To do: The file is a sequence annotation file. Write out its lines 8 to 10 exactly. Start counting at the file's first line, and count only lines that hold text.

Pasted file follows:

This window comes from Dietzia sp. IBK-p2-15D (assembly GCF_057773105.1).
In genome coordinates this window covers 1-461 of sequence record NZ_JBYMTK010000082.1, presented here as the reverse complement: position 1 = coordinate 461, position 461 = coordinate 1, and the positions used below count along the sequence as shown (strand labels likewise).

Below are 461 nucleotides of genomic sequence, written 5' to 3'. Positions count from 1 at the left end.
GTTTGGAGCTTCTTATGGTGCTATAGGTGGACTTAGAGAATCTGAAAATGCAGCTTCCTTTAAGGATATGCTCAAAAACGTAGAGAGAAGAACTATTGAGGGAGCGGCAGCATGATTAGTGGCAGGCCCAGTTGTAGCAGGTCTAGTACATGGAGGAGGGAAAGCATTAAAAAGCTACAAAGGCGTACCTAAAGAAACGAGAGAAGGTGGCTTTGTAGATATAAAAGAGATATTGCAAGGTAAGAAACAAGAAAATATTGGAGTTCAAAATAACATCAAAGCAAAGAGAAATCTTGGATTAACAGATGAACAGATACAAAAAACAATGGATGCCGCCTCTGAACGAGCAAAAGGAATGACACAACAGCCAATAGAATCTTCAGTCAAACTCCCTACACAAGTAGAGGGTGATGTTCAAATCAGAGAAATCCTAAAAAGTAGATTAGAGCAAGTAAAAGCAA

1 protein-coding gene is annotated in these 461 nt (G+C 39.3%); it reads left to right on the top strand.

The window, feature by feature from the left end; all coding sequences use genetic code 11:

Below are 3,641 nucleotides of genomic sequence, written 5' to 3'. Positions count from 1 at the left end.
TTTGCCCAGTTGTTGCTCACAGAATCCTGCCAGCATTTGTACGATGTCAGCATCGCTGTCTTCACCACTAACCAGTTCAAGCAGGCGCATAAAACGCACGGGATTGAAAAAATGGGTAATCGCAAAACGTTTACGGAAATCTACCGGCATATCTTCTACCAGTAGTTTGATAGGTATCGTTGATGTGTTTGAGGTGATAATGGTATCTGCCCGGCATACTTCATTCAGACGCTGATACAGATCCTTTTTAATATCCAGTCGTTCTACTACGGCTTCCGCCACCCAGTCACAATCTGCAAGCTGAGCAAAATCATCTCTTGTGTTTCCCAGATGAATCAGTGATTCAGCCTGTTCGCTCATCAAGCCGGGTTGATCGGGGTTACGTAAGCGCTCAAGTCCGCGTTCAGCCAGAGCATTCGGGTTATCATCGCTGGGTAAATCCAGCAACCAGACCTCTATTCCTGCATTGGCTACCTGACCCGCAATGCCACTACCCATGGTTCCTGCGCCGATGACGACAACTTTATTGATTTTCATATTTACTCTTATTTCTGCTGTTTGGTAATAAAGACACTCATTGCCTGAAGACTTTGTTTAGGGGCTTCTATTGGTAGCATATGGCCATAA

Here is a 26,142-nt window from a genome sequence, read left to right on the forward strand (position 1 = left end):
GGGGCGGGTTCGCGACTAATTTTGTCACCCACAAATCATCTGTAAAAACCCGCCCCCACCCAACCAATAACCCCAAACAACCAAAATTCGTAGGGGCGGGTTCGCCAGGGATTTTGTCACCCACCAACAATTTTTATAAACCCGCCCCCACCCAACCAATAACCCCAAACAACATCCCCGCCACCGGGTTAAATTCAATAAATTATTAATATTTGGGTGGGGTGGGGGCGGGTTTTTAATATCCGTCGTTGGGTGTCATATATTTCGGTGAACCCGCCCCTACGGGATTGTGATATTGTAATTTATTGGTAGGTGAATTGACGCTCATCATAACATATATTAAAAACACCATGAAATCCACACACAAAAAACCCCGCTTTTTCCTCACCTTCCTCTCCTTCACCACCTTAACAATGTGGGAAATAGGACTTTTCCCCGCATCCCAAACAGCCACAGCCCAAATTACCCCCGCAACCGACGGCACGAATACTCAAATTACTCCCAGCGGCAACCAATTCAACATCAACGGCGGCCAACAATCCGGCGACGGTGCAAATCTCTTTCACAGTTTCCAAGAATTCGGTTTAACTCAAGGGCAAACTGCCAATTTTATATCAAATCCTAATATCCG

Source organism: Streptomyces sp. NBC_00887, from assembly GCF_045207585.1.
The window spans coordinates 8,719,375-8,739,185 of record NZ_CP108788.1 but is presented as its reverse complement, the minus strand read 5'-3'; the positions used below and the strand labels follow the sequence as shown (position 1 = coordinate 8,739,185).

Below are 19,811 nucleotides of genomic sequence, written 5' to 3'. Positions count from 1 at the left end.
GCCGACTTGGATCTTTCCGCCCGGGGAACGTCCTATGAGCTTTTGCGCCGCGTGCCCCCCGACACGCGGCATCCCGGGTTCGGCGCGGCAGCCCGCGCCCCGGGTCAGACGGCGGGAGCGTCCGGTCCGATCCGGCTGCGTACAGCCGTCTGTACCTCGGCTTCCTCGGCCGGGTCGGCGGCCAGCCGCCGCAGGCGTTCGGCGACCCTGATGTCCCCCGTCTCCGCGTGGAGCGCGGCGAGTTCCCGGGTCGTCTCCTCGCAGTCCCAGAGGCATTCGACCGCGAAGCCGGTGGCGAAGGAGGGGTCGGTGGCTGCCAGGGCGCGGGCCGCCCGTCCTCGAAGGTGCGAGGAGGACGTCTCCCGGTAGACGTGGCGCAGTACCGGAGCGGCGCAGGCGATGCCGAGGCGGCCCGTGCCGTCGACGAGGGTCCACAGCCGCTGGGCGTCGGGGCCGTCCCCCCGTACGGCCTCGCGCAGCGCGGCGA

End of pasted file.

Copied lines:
TTTGCCCAGTTGTTGCTCACAGAATCCTGCCAGCATTTGTACGATGTCAGCATCGCTGTCTTCACCACTAACCAGTTCAAGCAGGCGCATAAAACGCACGGGATTGAAAAAATGGGTAATCGCAAAACGTTTACGGAAATCTACCGGCATATCTTCTACCAGTAGTTTGATAGGTATCGTTGATGTGTTTGAGGTGATAATGGTATCTGCCCGGCATACTTCATTCAGACGCTGATACAGATCCTTTTTAATATCCAGTCGTTCTACTACGGCTTCCGCCACCCAGTCACAATCTGCAAGCTGAGCAAAATCATCTCTTGTGTTTCCCAGATGAATCAGTGATTCAGCCTGTTCGCTCATCAAGCCGGGTTGATCGGGGTTACGTAAGCGCTCAAGTCCGCGTTCAGCCAGAGCATTCGGGTTATCATCGCTGGGTAAATCCAGCAACCAGACCTCTATTCCTGCATTGGCTACCTGACCCGCAATGCCACTACCCATGGTTCCTGCGCCGATGACGACAACTTTATTGATTTTCATATTTACTCTTATTTCTGCTGTTTGGTAATAAAGACACTCATTGCCTGAAGACTTTGTTTAGGGGCTTCTATTGGTAGCATATGGCCATAA

Here is a 26,142-nt window from a genome sequence, read left to right on the forward strand (position 1 = left end):
GGGGCGGGTTCGCGACTAATTTTGTCACCCACAAATCATCTGTAAAAACCCGCCCCCACCCAACCAATAACCCCAAACAACCAAAATTCGTAGGGGCGGGTTCGCCAGGGATTTTGTCACCCACCAACAATTTTTATAAACCCGCCCCCACCCAACCAATAACCCCAAACAACATCCCCGCCACCGGGTTAAATTCAATAAATTATTAATATTTGGGTGGGGTGGGGGCGGGTTTTTAATATCCGTCGTTGGGTGTCATATATTTCGGTGAACCCGCCCCTACGGGATTGTGATATTGTAATTTATTGGTAGGTGAATTGACGCTCATCATAACATATATTAAAAACACCATGAAATCCACACACAAAAAACCCCGCTTTTTCCTCACCTTCCTCTCCTTCACCACCTTAACAATGTGGGAAATAGGACTTTTCCCCGCATCCCAAACAGCCACAGCCCAAATTACCCCCGCAACCGACGGCACGAATACTCAAATTACTCCCAGCGGCAACCAATTCAACATCAACGGCGGCCAACAATCCGGCGACGGTGCAAATCTCTTTCACAGTTTCCAAGAATTCGGTTTAACTCAAGGGCAAACTGCCAATTTTATATCAAATCCTAATATCCG